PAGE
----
A public art project by Gretta Louw
Societies are created in public spaces; so what can we learn from looking closely at them? Public space and the interactions we have in it is one of the key factors determining our perception of the cities and societies in which we live. But what other possibilities exist for radically reimagining these spaces? In downtown Munich and on Instagram (@TheCommonsMUC), a poetic and provocative campaign encourages us to reflect on the nature of the public sphere.
»Consider this a love letter to public green space« suggests one of the posters from Gretta Louws public art project The Commons. Green spaces, public squares, parks and walkways create an organic network through the city. They form a topography of social and political participation and the backdrop for public interaction. For better or worse, outdoor advertising also comprises an influential infrastructure in public space. Not only along streets and squares but also in the digital realm, billboards, posters, pop-up windows, and screens function to disseminate advertising and marketing campaigns to (usually unwitting and unwilling) passersby and users. Mobile devices advance the intertwining of analogue and digital spaces, such that we increasingly exist simultaneously in the inextricable intersection of both. As part of broader discourses around digitalisation and the attention economy, or social cohesion and exchange beyond filter bubbles, The Commons questions the commercial use of shared, public space. Do the public spaces we inhabit reflect our priorities, realities, and values -- and how could public space be transformed for social good?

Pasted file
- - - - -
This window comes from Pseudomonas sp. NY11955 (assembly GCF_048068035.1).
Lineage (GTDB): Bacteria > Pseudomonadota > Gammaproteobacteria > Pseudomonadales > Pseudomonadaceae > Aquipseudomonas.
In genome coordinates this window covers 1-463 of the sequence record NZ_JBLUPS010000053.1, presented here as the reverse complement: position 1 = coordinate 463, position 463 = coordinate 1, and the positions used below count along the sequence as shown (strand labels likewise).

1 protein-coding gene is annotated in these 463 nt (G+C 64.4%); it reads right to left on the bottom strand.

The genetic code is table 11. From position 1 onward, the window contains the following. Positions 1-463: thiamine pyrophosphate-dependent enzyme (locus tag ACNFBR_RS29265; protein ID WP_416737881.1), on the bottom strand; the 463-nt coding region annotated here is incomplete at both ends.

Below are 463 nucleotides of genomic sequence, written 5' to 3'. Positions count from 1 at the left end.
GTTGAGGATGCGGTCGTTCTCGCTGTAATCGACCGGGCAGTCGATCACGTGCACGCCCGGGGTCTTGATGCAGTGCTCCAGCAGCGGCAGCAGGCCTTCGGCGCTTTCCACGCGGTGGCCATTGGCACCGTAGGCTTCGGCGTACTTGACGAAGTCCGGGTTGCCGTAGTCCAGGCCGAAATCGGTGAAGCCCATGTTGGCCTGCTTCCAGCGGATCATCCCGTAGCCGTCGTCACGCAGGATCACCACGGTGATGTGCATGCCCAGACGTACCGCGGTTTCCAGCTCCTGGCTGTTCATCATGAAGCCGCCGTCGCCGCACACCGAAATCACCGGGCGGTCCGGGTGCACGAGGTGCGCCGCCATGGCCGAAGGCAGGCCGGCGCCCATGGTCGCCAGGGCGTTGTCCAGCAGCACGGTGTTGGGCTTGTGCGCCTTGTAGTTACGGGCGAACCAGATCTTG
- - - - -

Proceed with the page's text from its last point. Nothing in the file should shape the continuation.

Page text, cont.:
Social interaction during the last months has been shifted dramatically toward the virtual. Meanwhile, however, whether in regard to the heightened awareness of the unequal distribution of public parks and recreational areas, the new patterns of movement and social interaction made necessary by social distancing, or the urgency of the movement of worldwide protest against racism, it's clear that we are gaining new perspectives on the role that public space plays in society.
The Commons facilitates a reconsideration of our aspirations for public space through an 'anti-advertising' campaign across twelve traditional outdoor advertising spots and a program of digital ads on Instagram.
Gretta Louw was born in South Africa, grew up in Australia, and currently lives between Munich and Perth. The focus of her multi-disciplinary practice is the analysis of technological, social, and psychological processes and their inherent performativity and poetics. The Commons is part of an annual series of curated ephemeral public art projects funded by the Cultural Department of the City of Munich. In 2020 the curatorial focus of the program is the current dimensions, the open questions, and future visions for the public sphere. What does 'the public' mean in 2020? What's the current status, how is it changing, and what possible futures could it embody? The Commons is one of four selected projects, in which Munich-based artists formulate their responses to these questions.
Opening: 17 July Instagram Live @TheCommonsMUC from 7 pm CET.
Image: Mockup The Commons, © Gretta Louw /Atac Design, 2020
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